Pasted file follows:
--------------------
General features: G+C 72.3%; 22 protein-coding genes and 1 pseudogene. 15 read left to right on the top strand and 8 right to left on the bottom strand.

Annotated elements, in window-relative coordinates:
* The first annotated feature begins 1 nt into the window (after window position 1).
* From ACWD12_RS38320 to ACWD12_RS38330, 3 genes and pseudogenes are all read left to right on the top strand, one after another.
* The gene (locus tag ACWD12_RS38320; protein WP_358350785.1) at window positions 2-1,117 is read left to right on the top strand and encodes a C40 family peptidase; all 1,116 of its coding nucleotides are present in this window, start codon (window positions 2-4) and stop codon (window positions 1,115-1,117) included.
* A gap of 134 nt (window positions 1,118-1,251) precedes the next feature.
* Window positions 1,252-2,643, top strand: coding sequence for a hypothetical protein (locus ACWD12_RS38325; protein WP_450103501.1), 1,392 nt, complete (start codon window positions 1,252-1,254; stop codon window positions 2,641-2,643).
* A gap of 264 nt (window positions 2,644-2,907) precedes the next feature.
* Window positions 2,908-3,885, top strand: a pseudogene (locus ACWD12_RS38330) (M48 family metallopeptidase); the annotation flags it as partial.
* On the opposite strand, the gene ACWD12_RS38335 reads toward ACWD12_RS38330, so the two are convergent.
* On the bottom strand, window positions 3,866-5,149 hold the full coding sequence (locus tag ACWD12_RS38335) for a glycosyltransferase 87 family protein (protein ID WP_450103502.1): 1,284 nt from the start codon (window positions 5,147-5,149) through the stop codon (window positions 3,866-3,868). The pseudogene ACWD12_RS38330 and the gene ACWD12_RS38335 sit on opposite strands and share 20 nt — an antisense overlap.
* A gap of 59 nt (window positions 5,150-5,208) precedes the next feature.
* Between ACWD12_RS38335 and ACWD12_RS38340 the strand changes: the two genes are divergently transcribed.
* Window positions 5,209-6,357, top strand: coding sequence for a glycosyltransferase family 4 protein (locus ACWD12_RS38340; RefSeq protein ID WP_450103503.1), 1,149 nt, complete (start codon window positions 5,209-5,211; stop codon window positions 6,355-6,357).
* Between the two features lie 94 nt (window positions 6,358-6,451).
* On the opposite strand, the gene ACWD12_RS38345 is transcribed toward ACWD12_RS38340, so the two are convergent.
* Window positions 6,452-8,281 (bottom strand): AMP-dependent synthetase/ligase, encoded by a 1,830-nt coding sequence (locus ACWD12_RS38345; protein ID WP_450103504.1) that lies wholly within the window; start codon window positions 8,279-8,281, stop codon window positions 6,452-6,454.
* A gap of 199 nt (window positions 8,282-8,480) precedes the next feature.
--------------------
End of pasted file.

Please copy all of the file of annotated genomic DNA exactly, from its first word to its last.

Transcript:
General features: G+C 72.3%; 22 protein-coding genes and 1 pseudogene. 15 read left to right on the top strand and 8 right to left on the bottom strand.

Annotated elements, in window-relative coordinates:
* The first annotated feature begins 1 nt into the window (after window position 1).
* From ACWD12_RS38320 to ACWD12_RS38330, 3 genes and pseudogenes are all read left to right on the top strand, one after another.
* The gene (locus tag ACWD12_RS38320; protein WP_358350785.1) at window positions 2-1,117 is read left to right on the top strand and encodes a C40 family peptidase; all 1,116 of its coding nucleotides are present in this window, start codon (window positions 2-4) and stop codon (window positions 1,115-1,117) included.
* A gap of 134 nt (window positions 1,118-1,251) precedes the next feature.
* Window positions 1,252-2,643, top strand: coding sequence for a hypothetical protein (locus ACWD12_RS38325; protein WP_450103501.1), 1,392 nt, complete (start codon window positions 1,252-1,254; stop codon window positions 2,641-2,643).
* A gap of 264 nt (window positions 2,644-2,907) precedes the next feature.
* Window positions 2,908-3,885, top strand: a pseudogene (locus ACWD12_RS38330) (M48 family metallopeptidase); the annotation flags it as partial.
* On the opposite strand, the gene ACWD12_RS38335 reads toward ACWD12_RS38330, so the two are convergent.
* On the bottom strand, window positions 3,866-5,149 hold the full coding sequence (locus tag ACWD12_RS38335) for a glycosyltransferase 87 family protein (protein ID WP_450103502.1): 1,284 nt from the start codon (window positions 5,147-5,149) through the stop codon (window positions 3,866-3,868). The pseudogene ACWD12_RS38330 and the gene ACWD12_RS38335 sit on opposite strands and share 20 nt — an antisense overlap.
* A gap of 59 nt (window positions 5,150-5,208) precedes the next feature.
* Between ACWD12_RS38335 and ACWD12_RS38340 the strand changes: the two genes are divergently transcribed.
* Window positions 5,209-6,357, top strand: coding sequence for a glycosyltransferase family 4 protein (locus ACWD12_RS38340; RefSeq protein ID WP_450103503.1), 1,149 nt, complete (start codon window positions 5,209-5,211; stop codon window positions 6,355-6,357).
* Between the two features lie 94 nt (window positions 6,358-6,451).
* On the opposite strand, the gene ACWD12_RS38345 is transcribed toward ACWD12_RS38340, so the two are convergent.
* Window positions 6,452-8,281 (bottom strand): AMP-dependent synthetase/ligase, encoded by a 1,830-nt coding sequence (locus ACWD12_RS38345; protein ID WP_450103504.1) that lies wholly within the window; start codon window positions 8,279-8,281, stop codon window positions 6,452-6,454.
* A gap of 199 nt (window positions 8,282-8,480) precedes the next feature.